Should I go through HR or use my connections? - Albuquerque Journal

Should I go through HR or use my connections?

Jeanine “J.T.” Tanner O’Donnell is a career coach and the founder of the leading career site www.workitdaily.com. Dale Dauten is founder of The Innovators’ Lab and author of a novel about H.R., “The Weary Optimist.”

Dear J.T. & Dale: I had an HR screening interview with an organization where I have many relationships. The compensation for the role is way less than my current salary. The C-level executive is a friend. Should I contact her to find out if there is negotiation room? — Clare

J.T.: The best thing to do is to first ask the HR person if they know of any wiggle room on the compensation. Because all salary approvals will go through HR, going to the C-suite first will feel like you went around them. Now, if HR says the salary is non-negotiable, then go to your C-level friend and let them know about the situation and how you were told there is no room for negotiation. That way, they can go inquire at the higher level and possibly change it, but at least you followed the protocols and didn’t alienate HR.

DALE: My own view is that HR is there to help the management people accomplish their goals, and what we want is for an executive to make hiring you a goal. HR can, however, be an obstacle in a case like this; after all, to bring you in at a salary far above the established pay grade could have a domino effect where suddenly a lot of other people will feel severely underpaid. (How will those others know? In this “connected” world, it’s always wise to assume that everyone will eventually know everything.) So, here’s the solution: You want to visit with your executive friend and explain that you’d love to work there, but not at the job that’s currently open. Your goal here is to have a new job title/description based on what you have to offer. I know this is possible because I managed to accomplish just such a switch early in my career. I had a job that was a dead end, and when I explained the dilemma to an executive with the company, he basically asked me what job I’d like. I described it, and, bang, that became the job description for a new position. Then, we decided together on a job title. Applying this to your case, it isn’t that the open job doesn’t pay enough, it’s that the higher-paying job hasn’t been created yet.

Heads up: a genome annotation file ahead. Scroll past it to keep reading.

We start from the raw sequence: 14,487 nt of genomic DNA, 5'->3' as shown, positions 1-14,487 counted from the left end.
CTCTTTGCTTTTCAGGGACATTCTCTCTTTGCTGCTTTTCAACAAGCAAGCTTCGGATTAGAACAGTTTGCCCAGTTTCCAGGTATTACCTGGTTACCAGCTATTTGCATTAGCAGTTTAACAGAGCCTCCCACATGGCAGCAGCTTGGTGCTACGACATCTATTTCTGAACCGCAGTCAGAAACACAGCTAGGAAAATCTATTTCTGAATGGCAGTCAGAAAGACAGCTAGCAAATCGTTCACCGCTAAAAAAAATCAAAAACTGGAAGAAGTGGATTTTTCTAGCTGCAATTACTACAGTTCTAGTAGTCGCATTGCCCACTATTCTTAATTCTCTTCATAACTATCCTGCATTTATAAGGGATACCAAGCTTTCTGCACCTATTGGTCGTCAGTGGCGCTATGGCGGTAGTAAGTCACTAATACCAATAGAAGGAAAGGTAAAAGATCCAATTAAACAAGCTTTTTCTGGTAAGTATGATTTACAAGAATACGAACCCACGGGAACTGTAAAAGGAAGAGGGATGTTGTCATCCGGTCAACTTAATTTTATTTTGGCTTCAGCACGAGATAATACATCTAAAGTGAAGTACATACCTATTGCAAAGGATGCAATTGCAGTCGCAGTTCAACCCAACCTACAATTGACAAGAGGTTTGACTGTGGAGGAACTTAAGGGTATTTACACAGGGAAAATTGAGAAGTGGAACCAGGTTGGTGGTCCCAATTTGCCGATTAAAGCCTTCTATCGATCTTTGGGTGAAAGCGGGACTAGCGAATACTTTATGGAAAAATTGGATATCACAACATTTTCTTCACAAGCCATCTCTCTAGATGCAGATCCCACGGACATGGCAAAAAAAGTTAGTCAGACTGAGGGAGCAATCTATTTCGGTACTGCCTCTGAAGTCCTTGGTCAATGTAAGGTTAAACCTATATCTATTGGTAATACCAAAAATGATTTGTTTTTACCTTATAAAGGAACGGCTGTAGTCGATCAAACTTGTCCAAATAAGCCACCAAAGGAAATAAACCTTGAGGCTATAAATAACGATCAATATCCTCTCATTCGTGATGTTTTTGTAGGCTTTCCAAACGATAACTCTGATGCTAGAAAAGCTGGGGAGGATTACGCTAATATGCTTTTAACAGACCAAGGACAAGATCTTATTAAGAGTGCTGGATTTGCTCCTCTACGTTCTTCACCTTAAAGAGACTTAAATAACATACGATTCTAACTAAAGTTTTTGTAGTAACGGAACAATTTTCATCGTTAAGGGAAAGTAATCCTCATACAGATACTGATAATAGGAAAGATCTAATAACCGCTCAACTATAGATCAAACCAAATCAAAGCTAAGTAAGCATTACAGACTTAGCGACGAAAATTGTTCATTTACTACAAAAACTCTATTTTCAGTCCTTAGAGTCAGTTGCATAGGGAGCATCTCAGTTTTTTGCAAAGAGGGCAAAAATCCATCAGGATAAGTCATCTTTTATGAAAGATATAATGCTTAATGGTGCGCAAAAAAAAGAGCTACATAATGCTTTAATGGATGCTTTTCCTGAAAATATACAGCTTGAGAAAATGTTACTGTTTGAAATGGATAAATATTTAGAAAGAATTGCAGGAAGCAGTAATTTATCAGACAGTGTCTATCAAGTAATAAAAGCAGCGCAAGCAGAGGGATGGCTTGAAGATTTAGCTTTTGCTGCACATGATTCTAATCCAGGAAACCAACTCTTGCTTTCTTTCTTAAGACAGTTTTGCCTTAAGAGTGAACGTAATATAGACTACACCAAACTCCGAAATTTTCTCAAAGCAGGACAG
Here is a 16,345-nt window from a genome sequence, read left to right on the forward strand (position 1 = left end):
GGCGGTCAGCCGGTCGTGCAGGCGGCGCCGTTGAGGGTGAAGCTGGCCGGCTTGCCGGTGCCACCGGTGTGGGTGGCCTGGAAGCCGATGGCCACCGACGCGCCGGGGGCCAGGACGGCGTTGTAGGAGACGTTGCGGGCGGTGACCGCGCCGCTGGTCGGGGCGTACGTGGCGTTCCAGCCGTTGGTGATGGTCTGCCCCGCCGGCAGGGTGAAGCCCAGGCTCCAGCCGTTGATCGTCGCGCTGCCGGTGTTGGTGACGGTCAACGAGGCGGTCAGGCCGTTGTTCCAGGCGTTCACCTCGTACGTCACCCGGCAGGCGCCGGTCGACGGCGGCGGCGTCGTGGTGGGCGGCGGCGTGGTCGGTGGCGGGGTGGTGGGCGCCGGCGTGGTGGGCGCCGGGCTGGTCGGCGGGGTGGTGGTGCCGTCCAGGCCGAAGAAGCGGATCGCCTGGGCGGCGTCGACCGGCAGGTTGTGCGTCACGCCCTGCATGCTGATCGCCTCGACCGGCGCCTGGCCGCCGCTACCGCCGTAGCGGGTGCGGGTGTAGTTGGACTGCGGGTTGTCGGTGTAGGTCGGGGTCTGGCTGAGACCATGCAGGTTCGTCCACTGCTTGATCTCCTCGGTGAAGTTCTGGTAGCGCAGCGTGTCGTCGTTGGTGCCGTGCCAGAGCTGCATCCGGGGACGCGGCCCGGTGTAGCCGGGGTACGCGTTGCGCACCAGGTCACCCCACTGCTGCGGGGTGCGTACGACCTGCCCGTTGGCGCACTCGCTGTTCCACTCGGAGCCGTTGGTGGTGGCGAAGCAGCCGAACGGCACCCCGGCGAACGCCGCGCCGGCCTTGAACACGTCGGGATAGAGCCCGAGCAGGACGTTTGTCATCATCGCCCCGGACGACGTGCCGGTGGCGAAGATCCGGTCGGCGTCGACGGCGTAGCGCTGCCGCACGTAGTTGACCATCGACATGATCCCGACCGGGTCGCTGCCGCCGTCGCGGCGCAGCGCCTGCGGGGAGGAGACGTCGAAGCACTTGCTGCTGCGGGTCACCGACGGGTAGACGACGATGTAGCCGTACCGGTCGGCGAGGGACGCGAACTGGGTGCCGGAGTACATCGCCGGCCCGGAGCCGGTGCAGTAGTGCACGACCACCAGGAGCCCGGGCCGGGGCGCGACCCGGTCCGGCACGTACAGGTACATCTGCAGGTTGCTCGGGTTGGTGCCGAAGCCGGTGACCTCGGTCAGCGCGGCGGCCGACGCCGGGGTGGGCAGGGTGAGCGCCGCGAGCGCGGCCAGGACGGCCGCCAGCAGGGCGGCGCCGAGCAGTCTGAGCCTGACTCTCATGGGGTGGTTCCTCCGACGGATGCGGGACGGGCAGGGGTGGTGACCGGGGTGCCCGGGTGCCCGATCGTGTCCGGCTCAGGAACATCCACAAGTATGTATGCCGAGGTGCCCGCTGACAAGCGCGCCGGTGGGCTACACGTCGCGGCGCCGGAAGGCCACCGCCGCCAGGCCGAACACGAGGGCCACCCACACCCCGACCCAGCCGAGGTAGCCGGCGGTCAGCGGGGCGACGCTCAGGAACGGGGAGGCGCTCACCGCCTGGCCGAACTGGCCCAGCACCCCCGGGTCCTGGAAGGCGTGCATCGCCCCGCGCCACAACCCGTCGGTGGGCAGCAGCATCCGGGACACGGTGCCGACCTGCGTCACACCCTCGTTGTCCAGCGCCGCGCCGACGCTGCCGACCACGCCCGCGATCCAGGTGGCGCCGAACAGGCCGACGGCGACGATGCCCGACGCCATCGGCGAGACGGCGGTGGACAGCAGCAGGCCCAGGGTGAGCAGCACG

Dear J.T. & Dale: A preferred company just posted multiple openings for the same role. On their jobs page, it lists about 20 positions all with the same job title. Could this be a fluke? If not, should I only apply to one or should I apply to all? — Nico

J.T.: Is it possible that each job is in a different location, hence the multiple postings?

DALE: Could be, although I would guess this is just a computer-assisted screw-up. It could be something like when you’re online and you try to sign up for an email alert and the site doesn’t seem to be working but later you discover that you signed up five times. Or, it could be an old-fashioned beginner’s mistake, like some intern was told the company needed to hire 20 new employees so the intern posted the same job 20 times.

J.T.: I suppose there’s no point in trying to figure out what went wrong. But, it might be an opportunity: Try to find who was the recruiter that posted the jobs (sometimes she/he is listed), and message them on LinkedIn asking if they meant to have 20 jobs and ask if you should apply to all or just one. That way, you will know what to do AND can start a conversation with the recruiter that might get you noticed faster!

DALE: Great idea. And, if there isn’t a name associated with those postings, you might still send a note to someone in the company’s HR department, asking who to ask.

J.T.: If you can’t connect with anyone, then apply to just one job to start. The Applicant Tracking Systems usually can tell when people have applied multiple times, and it can be annoying to HR to get so many applications by you.

Jeanine “J.T.” Tanner O’Donnell is a career coach and the founder of the leading career site www.workitdaily.com. Dale Dauten is founder of The Innovators’ Lab and author of a novel about H.R., “The Weary Optimist.” Email questions to jtanddale.com, or write in care of King Features Syndicate, 628 Virginia Dr., Orlando, FL 32803. (c) 2022 by King Features Syndicate Inc.

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